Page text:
Research in the cellular and molecular mechanisms involved in neurogenesis and neural development.
Labs In This Area
Investigating dopamine neurogenesis and subtypes; studying the role of microRNAs in Schwann cell (SC) differentiation.
Topic 1. Mechanisms underlying dopamine neurogenesis
The floor plate, the ventral organizing center in the embryonic neural tube, patterns the neural tube by secreting the potent morphogen Shh. Using genetic fate mapping, we have recently shown that the midbrain floor plate, unlike the hindbrain and spinal cord floor plate, is neurogenic and is the source of midbrain dopamine neurons (Joksimovic, et al, 2009 Nature Neuroscience, Joksimovic et al. 2009 PNAS). We are interested in understanding pathways that are involved in floor plate neurogenesis and production of dopamine neurons. We have shown that Wnt signaling is critical for the establishment of the dopamine progenitor pool and that miRNAs may modulate the dosage and timing of the Wnt pathway (Anderegg et al, PloS Genetics 2013).
Topic 2. Deconstructing Dopaminergic Diversity
The neurotransmitter dopamine, produced mainly by midbrain dopaminergic neurons, influences a spectrum of behaviors including motor, learning, reward, motivation and cognition. In accordance with its diverse functions, dopaminergic dysfunction is implicated in a range of disorders affecting millions of people, including Parkinson’s disease (PD), schizophrenia, addiction and depression. How a small group of neurons underpins a gamut of key behaviors and diseases remains enigmatic. We postulated that there must exist several molecularly distinct dopaminergic neuron populations that, in part, can account for the plethora of dopaminergic functions and disorders. We are currently working to test this hypothesis and define dopamine neuron subtypes.
Topic 3. MicroRNAs in Schwann cell (SC) differentiation
MicroRNAs, by modulating gene expression, have been implicated as regulators of various cellular and physiological processes including differentiation, proliferation and cancer. We have studied the role of microRNAs in Schwann cell (SC) differentiation by conditional removal of the microRNA processing enzyme, Dicer1 (Yun et al, 2010, J Neurosci) . We reveal that mice lacking Dicer1 in SC (Dicer1 cKO) display a severe neurological phenotype resembling congenital hypomyelination. SC lacking Dicer1 are stalled in differentiation at the promyelinating state and fail to myelinate axons. We are beginning to determine the molecular basis of this phenotype. Understanding this will be important not only for congenital hypomyelination, but also for peripheral nerve regeneration and SC cancers.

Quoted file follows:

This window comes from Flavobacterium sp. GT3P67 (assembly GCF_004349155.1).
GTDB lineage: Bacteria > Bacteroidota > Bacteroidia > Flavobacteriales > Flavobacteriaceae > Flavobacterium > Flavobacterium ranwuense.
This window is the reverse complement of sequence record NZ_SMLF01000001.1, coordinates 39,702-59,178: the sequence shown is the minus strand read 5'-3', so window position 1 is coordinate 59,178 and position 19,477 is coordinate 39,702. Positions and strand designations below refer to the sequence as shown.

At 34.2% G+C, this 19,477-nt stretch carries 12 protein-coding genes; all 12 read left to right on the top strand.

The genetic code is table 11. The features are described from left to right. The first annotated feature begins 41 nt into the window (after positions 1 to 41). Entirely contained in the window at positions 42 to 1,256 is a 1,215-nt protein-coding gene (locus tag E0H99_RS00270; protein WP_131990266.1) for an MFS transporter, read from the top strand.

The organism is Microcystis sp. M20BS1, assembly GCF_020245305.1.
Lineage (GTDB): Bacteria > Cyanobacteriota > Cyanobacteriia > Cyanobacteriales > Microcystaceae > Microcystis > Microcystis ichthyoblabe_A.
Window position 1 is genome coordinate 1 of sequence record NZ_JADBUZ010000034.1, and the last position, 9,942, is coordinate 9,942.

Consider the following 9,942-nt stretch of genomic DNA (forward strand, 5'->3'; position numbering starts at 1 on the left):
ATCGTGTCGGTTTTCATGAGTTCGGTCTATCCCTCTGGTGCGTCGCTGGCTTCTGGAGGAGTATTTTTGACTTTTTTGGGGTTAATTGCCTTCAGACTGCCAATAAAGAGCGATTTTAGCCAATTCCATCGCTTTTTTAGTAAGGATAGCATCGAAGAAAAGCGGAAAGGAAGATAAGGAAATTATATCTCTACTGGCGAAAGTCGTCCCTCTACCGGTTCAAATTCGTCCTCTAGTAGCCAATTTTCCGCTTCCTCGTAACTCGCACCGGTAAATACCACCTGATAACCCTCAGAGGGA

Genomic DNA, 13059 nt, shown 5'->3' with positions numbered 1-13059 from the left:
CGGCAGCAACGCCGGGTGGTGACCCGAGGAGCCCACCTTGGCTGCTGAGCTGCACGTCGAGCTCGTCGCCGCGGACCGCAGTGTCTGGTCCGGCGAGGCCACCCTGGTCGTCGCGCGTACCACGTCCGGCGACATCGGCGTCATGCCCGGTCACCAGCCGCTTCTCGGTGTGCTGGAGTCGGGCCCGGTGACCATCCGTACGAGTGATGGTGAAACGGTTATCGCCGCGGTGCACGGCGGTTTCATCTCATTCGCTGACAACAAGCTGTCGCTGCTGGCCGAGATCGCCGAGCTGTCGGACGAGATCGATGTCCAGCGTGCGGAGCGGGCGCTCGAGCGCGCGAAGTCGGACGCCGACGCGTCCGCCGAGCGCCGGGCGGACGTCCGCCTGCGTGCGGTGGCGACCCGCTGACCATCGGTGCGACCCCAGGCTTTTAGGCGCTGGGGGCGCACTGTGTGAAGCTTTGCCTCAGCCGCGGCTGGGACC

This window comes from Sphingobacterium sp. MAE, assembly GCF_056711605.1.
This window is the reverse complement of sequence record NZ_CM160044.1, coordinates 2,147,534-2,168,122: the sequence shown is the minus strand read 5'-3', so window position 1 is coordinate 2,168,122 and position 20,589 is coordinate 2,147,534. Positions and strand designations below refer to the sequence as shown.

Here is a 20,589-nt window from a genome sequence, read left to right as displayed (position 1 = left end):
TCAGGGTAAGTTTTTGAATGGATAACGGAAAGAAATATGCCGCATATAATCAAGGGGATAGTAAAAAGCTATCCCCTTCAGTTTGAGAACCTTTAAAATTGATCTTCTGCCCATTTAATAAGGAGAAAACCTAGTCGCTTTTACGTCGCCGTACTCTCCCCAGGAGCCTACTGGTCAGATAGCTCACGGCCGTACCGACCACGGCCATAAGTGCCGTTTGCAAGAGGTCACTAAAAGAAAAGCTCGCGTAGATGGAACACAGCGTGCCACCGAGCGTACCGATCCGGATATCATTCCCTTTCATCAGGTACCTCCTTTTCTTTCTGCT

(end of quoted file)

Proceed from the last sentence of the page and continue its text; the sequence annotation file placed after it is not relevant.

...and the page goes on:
For more information, please see Dr. Awatramani's faculty profile.
View Dr. Awatramani's complete list of publications in PubMed.
Rajeshwar Awatramani, PhD at 312-503-0690
Research Assistant Professor
Milan Joksimovic, Assistant Professor, Medical College of Wisconsin
Angela Anderegg, postdoctoral fellow
Natalya Cherepanova, MSTP student, U. Iowa
Meera Patel, graduate student, U. of Chicago
Investigating cell and molecular mechanisms of cerebral cortical development.
The Feng lab is interested in the cellular and molecular mechanisms that control the developmental formation of the cerebral cortex. Our research is specifically focused on understanding how neural progenitors produce an enormous quantity and diversity of cortical during embryonic development and how abnormalities of neural progenitors lead to cortical malformations and neuropsychiatric disorders. We take advantage of human genetic mutations that are known to cause severe anatomical and functional deficits of the cerebral cortex, combining mouse genetic models of these human mutations with cell biology approaches to delineate the molecular mechanisms of developmental neurogenesis. Current research topics include neural progenitor cytoarchitecture maintenance, signal transduction, cell cycle regulation and cell fate determination. We would like to learn how these cellular processes are interconnected spatiotemporally to govern the generation of diversified cortical neurons in normal and diseased conditions.
For more information, see Dr. Feng's faculty profile.
View Dr. Feng's full list of publications on PubMed.
Yuanyi Feng, PhD at 312-503-1046
Shauna L. Houlihan
Alison A. Lanctot
Development, function, dysfunction and degeneration of sensory receptor cells and neurons
We investigate sensory organs and particularly the uniquely specialized cells that detect external signals (the sensory receptor cells) and communicate this information to the brain (the primary sensory neurons). Our approach is to identify and characterize novel genes involved in the formation (during development or regeneration), function (as sensory transducers), dysfunction and death (causing diseases like deafness or neuropathic pain) of these cells. The genes we have studied so far encode ion channels (of the Deg/ENaC and TRP families) and transcriptional regulators (zinc-finger proteins; these studied in collaboration with Anne Duggan). We are interested in all forms of sensation but, as of now, have primarily explored the somatic (touch and pain), auditory and nasal sensory organs.